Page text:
Remembering Black Mountain College | Film Review | Indy Week

Film » Film Review

Remembering Black Mountain College

Appalachian spring



In the opening frames of the documentary Fully Awake: The Black Mountain College Experience, one is enticed by a heady list of artists who were part of the phenomenon known as Black Mountain College.

Josef Albers, Anni Albers, Arthur Penn, David Tudor, John Cage, Merce Cuningham, Willem de Kooning, Robert Motherwell, M.C. Richards, Charles Olsen, Robert Creeley, Franz Kline.... It is amazing to think that all of these art-world luminaries once constellated and immersed themselves in creative experimentation in a remote, isolated college in the mountains of North Carolina. This weekend, the film will have a one-time screening at the N.C. Museum of Art.

Filmmakers Cathryn Davis Zommer and Neeley House follow the course of Black Mountain's inception and cathartic history by interweaving interview footage of about 20 former students and faculty with archival footage and still photographs. The interviewees deliver articulate, personal recollections and meditations on Black Mountain's influence on their lives. What emerges is the picture of an institution built on progressive concepts about learning, a place where students and faculty collaborated at all levels of college life and where individual students were given the profound responsibility of determining the shape of their own education.

Fully Awake offers some compelling narrative moments, such as writer Hannelore Hahn's memory of a week's "interlude" announced by Josef Albers—during which no classes were held, and students were asked to refrain from activities—so students could focus inward and on their own studies. The description of open-ended time during this week of emptiness feels like an impossible luxury (and the antithesis of the rigors of most contemporary learning institutions). Hahn recalls that week as one of the richest and most productive in her time at Black Mountain.

Highlights of Fully Awake are its first-person accounts. We learn, for example, that Josef Albers brought his Bauhaus sensibility and focused discipline to his teaching, encouraging students to produce "matières," projects based on exploration of non-traditional materials. The goal was not to impart a style or technique but rather to convey a means of approaching form, to learn to function as artists. Buckminster Fuller worked with students to construct some of his first geodesic domes. Charles Olsen is portrayed as a brilliant, charismatic and deeply involved teacher. The intensity of the Black Mountain experience is succinctly described by poet and painter Basil King, a former student, when he off-handedly notes that Olsen's classes could last 24 hours.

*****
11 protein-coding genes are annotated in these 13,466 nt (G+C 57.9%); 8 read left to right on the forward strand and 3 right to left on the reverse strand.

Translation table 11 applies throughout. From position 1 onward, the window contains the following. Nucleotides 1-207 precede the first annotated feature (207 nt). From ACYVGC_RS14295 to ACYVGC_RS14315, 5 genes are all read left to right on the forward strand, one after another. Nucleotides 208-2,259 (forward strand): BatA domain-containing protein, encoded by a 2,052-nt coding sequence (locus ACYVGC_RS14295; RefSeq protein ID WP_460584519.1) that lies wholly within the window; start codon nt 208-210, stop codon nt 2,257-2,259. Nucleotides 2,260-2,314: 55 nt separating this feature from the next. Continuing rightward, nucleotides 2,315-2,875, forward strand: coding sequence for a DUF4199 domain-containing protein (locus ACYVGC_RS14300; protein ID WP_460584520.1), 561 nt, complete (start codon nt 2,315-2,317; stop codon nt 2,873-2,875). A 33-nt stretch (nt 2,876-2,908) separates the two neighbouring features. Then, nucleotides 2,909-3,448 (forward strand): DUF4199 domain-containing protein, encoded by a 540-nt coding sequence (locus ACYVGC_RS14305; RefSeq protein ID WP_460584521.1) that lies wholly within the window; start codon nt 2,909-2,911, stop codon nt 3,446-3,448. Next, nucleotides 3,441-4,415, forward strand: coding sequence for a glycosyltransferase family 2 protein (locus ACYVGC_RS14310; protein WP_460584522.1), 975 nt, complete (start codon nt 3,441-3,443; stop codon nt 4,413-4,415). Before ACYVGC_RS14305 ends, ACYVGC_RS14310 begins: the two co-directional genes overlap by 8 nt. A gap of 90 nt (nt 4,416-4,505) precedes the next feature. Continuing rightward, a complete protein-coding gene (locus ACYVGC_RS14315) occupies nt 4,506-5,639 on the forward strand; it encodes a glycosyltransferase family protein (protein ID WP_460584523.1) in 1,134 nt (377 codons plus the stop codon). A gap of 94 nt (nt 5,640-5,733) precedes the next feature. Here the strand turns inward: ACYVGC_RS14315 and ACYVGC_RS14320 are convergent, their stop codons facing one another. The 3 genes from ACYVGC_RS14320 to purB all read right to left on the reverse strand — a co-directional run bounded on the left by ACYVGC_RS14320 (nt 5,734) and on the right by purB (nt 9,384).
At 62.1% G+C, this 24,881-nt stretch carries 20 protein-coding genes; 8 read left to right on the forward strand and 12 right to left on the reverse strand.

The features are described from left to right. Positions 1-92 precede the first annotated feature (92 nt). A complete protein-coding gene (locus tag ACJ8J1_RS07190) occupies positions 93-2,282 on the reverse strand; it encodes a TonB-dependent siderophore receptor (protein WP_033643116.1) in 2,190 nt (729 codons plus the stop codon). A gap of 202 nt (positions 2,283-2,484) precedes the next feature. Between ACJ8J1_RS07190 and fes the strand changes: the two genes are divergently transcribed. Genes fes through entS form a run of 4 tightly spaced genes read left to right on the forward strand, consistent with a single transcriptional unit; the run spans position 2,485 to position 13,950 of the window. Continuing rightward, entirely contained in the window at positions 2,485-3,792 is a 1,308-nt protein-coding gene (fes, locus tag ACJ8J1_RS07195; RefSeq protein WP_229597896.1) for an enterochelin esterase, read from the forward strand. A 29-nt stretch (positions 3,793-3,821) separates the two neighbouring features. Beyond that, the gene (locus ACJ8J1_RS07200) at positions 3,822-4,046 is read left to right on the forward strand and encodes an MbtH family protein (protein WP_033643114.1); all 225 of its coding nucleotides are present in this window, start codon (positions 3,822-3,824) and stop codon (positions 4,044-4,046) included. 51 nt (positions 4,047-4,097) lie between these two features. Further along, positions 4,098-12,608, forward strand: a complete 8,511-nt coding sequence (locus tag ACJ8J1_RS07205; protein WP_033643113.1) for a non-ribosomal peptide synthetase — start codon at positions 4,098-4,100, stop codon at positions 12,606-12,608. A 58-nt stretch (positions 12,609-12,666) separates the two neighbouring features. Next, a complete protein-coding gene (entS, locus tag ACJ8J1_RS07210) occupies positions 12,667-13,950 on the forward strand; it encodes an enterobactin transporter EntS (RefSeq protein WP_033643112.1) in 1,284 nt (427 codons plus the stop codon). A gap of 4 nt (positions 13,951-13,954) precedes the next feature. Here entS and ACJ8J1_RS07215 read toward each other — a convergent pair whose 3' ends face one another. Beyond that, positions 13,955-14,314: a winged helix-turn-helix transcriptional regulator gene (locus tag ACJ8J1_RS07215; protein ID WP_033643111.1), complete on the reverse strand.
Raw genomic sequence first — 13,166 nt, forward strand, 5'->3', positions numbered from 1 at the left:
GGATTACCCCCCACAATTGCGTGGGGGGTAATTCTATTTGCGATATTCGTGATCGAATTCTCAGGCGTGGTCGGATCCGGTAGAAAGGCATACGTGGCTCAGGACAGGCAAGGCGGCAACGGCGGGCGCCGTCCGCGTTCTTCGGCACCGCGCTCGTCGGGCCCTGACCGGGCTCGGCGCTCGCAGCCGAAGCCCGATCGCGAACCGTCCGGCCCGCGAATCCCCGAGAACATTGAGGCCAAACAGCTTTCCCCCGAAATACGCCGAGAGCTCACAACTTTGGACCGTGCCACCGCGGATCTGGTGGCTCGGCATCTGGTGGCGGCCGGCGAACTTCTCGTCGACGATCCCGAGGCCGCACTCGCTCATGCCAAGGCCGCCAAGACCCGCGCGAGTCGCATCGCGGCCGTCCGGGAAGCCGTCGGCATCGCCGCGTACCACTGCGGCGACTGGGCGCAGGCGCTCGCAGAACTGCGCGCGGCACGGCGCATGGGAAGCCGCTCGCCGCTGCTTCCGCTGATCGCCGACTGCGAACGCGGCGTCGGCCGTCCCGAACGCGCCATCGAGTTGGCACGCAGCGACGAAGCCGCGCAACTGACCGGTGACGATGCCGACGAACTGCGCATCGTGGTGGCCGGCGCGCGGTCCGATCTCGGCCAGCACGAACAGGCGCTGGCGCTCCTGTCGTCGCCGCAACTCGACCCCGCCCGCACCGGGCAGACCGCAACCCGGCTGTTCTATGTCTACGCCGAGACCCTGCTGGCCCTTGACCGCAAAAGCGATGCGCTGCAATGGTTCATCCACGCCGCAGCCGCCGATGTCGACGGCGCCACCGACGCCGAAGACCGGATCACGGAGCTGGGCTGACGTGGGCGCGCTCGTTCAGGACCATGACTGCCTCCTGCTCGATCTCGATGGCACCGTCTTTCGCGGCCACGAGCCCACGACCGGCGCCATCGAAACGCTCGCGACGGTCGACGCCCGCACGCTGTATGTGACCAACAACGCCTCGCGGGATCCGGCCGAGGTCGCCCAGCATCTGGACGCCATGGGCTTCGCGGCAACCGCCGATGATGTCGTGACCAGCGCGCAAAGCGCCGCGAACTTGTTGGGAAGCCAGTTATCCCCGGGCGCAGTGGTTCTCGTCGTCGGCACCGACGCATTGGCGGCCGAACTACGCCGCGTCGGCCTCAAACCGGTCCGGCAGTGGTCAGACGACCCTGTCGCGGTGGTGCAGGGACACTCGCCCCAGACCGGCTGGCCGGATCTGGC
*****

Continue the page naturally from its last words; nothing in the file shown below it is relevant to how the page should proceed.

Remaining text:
Fully Awake stumbles at times. I recognized the fleeting image of an unnamed artist as Shoji Hamada, the master Japanese ceramicist. Several other images of unidentified students, faculty and visiting artists flashed by during Fully Awake, possibly of equal significance. Further, a cursory Internet search pointed to some other noteworthy participants during the 24 years of Black Mountain's existence. One wonders why the filmmakers did not even briefly include such names as Walter Gropius, Albert Einstein, Clement Greenberg, William Carlos Williams, John Chamberlain, Ray Johnson, Kenneth Noland and Cy Twombly.

Some of the photographic documentation used by Zommer and House is impressive. Of supreme impact are images of Merce Cunningham at the height of his powers as a dancer, executing some signature moves. Regrettably, breathtaking moments like these are few and far between. More often than not, artists and their work are represented via narrative only. Cinematically, Fully Awake comes off as a rather conservative talking heads piece, with a plodding use of solo piano music by Erik Satie on the soundtrack. This is particularly poignant inasmuch as the film's subject represents the realm of innovation, risk-taking and experiment. At one point in the film, one of the subjects refers to Black Mountain as "a lively, funny, painful, exhilarating place," a list of qualities which, unfortunately, are not paralleled in the film itself.

While limited in its visual style, Fully Awake stands as a valuable resource, a record of a radical experiment that succeeded brilliantly for almost a quarter century, and as affirmation of the potential of educational institutions to profoundly impact lives and springload creative development.

Fully Awake will screen at 3 p.m. Saturday, Sept. 15, at the North Carolina Museum of Art. Visit for more information.

Add a comment